Reservoir Dredging

Reservoir Dredging

Dredging does NOT require lowering of the lake water level or removal of fish

Dredging prevents algae and aquatic weed growth

Dredging increases the depth of your lake or around your dock

Reservoir Dredging

Reservoir Dredging

Reservoirs serve many purposes including recreation, fishing, water supply, power generation, flood control, irrigation, and navigation.  Over time rivers, streams and other tributaries transport sediment into the reservoir or lake and deposit it.  As the tributaries enter the reservoir the velocity of the water slows as a result of the dam and prevents the silt particles from passing through the lake.  Instead the sand and silt particles settle to the bottom of the reservoir.  Accumulation of sediment eventually leads to shallow or non-existent water depths.  Dredging your reservoir is the only solution for removing the sediment from these areas and restoring the water depth and quality.

Dredging USACE, TVA, Georgia Power, and Duke Energy Reservoirs

Fortunately, dredging your reservoir does not require you to lower the water level.  Often, the reservoir is controlled by entities such as the US Army Corps of Engineers (USACE), Tennessee Valley Authority (TVA), Southern Company, Georgia Power, Duke Energy, Federal Energy Regulatory Commission (FERC) or other authorities.  Water levels on these reservoirs may vary with operation such as pump-storage reservoirs (i.e. Lake Oconee and Lake Sinclair), or shift with seasonal patterns for flood control (i.e. Lake Lanier and Lake Chatuge).  Some reservoirs such as Lake Burton, Lake Seed, and Lake Rabun even have a drawdown period for maintenance along the shoreline, such as dredging.  Regardless, of the depth of water River Sand is capable of dredging at your lake or dock within the regulations of each reservoir operator.  Keep in mind that many of these regulators/operators have rules related to the timing of dredging (related to lake maintenance or fish spawning).  Other dredging permits only allow for removal of silt or sediment down to the original lake bottom (hard-pan).  RSI can help you navigate through each individual project’s requirements.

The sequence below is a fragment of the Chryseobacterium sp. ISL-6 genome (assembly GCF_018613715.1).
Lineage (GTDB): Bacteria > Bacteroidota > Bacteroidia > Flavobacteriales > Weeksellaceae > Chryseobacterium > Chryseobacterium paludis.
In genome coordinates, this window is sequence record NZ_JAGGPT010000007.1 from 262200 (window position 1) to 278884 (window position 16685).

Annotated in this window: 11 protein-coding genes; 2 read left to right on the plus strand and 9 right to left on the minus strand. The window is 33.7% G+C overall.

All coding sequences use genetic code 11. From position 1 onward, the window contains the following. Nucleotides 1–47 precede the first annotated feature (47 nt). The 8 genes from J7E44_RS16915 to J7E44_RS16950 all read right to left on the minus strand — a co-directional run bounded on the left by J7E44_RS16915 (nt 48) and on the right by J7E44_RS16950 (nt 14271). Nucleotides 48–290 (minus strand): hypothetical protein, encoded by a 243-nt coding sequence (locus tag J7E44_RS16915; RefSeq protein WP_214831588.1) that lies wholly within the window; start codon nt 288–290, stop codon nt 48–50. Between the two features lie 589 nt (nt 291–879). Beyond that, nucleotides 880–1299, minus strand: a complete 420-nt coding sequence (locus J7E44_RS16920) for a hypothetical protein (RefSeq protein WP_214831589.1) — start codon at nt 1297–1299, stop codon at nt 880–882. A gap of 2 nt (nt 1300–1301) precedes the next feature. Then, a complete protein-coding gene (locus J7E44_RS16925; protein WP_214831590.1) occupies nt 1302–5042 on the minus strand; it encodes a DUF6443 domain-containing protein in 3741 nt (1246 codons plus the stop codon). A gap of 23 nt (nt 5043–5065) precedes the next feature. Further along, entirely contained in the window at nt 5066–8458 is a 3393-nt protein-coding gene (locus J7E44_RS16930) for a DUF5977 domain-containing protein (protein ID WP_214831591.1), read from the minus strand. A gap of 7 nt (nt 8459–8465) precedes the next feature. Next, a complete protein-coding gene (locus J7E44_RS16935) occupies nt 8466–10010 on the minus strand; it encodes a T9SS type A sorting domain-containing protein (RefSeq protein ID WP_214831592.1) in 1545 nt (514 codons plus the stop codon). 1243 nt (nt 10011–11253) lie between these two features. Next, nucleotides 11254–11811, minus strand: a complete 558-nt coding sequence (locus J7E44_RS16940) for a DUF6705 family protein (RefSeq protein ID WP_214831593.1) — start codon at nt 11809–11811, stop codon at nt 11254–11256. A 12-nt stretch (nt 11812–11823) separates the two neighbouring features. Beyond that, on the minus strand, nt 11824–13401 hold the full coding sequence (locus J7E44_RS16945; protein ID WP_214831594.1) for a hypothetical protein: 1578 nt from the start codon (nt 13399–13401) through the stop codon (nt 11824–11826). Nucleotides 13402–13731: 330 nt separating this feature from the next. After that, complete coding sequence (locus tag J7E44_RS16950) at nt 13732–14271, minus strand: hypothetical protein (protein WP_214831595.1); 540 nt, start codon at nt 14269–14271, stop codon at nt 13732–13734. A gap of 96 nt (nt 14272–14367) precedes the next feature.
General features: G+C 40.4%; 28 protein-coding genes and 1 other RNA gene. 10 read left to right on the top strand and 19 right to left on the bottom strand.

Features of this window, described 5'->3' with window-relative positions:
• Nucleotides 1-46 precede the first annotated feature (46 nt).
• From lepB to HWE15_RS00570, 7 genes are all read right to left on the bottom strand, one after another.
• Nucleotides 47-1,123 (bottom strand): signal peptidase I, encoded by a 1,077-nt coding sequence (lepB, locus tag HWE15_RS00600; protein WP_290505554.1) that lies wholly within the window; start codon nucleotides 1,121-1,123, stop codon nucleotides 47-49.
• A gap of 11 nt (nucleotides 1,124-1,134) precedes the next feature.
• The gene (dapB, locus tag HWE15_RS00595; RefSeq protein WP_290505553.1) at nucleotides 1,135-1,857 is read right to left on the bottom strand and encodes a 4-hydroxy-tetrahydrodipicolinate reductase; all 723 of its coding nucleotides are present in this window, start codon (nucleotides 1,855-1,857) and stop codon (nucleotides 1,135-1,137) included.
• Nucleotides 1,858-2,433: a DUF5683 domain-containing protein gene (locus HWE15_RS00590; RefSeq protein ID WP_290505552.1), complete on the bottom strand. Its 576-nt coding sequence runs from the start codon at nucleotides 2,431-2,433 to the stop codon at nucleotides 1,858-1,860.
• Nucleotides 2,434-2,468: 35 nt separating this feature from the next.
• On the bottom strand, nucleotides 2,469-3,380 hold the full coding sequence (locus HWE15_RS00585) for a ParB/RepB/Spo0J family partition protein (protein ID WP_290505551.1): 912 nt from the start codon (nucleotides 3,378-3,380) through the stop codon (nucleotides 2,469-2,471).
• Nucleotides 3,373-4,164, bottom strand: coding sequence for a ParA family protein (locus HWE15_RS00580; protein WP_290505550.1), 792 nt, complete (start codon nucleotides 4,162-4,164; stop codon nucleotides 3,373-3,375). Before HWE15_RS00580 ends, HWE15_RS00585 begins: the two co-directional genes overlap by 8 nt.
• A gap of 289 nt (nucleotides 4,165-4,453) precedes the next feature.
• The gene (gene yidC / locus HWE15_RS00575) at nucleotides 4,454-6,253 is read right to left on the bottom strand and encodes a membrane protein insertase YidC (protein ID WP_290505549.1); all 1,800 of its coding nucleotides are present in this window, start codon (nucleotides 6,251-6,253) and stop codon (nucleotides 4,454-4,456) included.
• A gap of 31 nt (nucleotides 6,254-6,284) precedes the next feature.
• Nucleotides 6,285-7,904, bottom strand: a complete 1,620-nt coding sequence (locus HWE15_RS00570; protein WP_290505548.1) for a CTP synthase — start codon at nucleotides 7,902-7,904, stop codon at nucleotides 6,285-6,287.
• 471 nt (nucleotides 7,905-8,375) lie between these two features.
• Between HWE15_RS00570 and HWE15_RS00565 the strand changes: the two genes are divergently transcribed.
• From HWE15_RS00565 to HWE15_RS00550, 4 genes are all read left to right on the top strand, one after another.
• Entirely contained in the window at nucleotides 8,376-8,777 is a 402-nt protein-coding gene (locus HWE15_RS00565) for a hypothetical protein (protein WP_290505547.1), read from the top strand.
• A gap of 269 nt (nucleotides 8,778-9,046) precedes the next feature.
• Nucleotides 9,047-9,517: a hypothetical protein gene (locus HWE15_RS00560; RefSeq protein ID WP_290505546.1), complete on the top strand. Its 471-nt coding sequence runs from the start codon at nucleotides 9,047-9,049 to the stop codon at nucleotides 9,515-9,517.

What is the process of dredging?

Dredging is the removal of silt, muck, or sediment from a body of water.

Hydraulic dredging is the use of a floating barge with a pump and cutterhead to essentially vacuum the sediment off the lake bed and pump it through a pipeline to a location.  Once the slurry, which is typically 90% water and 10% sediment, reaches the end of the pipeline the water must be separated using a dewatering technique.  Dewatering techniques can be a settling pond, mechanical screening, belt press, centrifuge, or a geosynthetic dewatering tube.  Disposal without dewatering is unlikely because of the high volume of water with most dredges.  Pumping sediment is a very efficient means to transport sediment typically within 2,000 feet of the dredge.  Booster pumps can enable much further distances, up to miles of pumping, but it may not be economically feasible. An alternative process of dredging may be preferred for multiple reasons.

Mechanical dredging is the process of excavating silt or muck from a reservoir.  Excavators, sometimes referred to as backhoes or trackhoes, are the most common type of dredging by excavation.  Often the excavators are specialized with 2-3 time longer booms (arms) to reach further from the shore and even mounted on barges.  Amphibious excavators allow for access within a lake, reservoir, or pond that contains a soft bottom or access from the shoreline or with a barge is limited.  Sediment can be relayed to a disposal area with one or many excavators.  Sediment can also be loaded onto a truck or barge for transport to another disposal area.  Excavators along with a skilled operator are a very effective means to remove sediment from a reservoir.

How do you dredge a dock? Can I clean the muck or sediment from my dock, boat ramp, or shoreline?

Dredging is the answer if you have muck or sediment built up under your dock, around your shoreline or boat ramp.  Sediment build-up can prevent boating enthusiasts from accesing the lake via their dock or boat ramp.  Often the dock is located near a tributary or shoreline erosion has contributed sediment to the water beneath the dock or near the ramp.  Using your boat’s prop or propeller to maneuver through or even push the sediment out of an area is a risky alternative and could result in damage to your boat motor.  Boat ramps generally provide good access for equipment to dredge the sediment and deepen the water for you to put your boat in the water.  Boat docks are different with each lake, reservoir, or river.  Some boat docks are floating (US Army Corps of Engineers reservoirs – i.e. Lake Lanier, Lake Hartwell) and can be temporarily moved so that you can dredge beneath the dock and place it back.  Stationary docks may require a different process for cleaning beneath the dock (GA Power Lakes – i.e. Lake Burton, Lake Oconee), and small enough equipment to pump or excavate sediment beneath the dock.  Regardless, River Sand has options to dredge in and around all docks.  This will allow you to safely store your boat, swim off the dock, and provide water depth for a boat lift.  Some dock permits with USACE even require a certain amount of water depth for a dock.